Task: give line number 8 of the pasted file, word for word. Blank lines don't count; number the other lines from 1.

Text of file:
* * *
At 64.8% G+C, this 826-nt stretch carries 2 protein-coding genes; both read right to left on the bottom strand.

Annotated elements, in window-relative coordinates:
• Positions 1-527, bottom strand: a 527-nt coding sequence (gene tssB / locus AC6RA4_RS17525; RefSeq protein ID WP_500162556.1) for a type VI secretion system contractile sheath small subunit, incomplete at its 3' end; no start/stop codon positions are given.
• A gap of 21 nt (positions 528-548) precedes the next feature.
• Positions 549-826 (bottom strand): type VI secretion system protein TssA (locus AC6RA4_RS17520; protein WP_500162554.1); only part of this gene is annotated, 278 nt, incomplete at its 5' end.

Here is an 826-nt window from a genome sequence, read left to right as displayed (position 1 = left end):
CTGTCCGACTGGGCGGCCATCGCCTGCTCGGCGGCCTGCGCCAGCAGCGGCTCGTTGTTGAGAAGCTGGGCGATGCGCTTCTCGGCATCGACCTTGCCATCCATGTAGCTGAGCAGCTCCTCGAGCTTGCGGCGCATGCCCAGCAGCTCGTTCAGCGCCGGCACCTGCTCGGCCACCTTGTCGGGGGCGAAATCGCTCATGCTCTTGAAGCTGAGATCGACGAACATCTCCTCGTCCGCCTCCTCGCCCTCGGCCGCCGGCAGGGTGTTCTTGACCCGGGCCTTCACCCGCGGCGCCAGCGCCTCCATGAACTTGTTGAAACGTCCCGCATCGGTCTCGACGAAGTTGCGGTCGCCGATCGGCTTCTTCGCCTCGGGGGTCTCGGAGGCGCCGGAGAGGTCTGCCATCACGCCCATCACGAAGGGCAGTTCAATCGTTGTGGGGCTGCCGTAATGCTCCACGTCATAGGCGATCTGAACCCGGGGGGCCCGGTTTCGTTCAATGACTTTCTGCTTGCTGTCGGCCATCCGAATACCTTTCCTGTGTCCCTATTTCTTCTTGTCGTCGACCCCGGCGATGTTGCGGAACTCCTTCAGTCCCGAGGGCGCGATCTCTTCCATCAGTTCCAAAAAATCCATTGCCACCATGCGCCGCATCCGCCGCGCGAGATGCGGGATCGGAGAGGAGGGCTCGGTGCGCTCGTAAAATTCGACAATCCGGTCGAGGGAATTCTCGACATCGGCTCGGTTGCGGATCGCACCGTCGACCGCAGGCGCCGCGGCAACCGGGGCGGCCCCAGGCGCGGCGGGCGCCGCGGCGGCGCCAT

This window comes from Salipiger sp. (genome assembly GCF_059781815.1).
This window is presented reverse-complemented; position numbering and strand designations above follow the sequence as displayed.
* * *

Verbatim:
This window comes from Salipiger sp. (genome assembly GCF_059781815.1).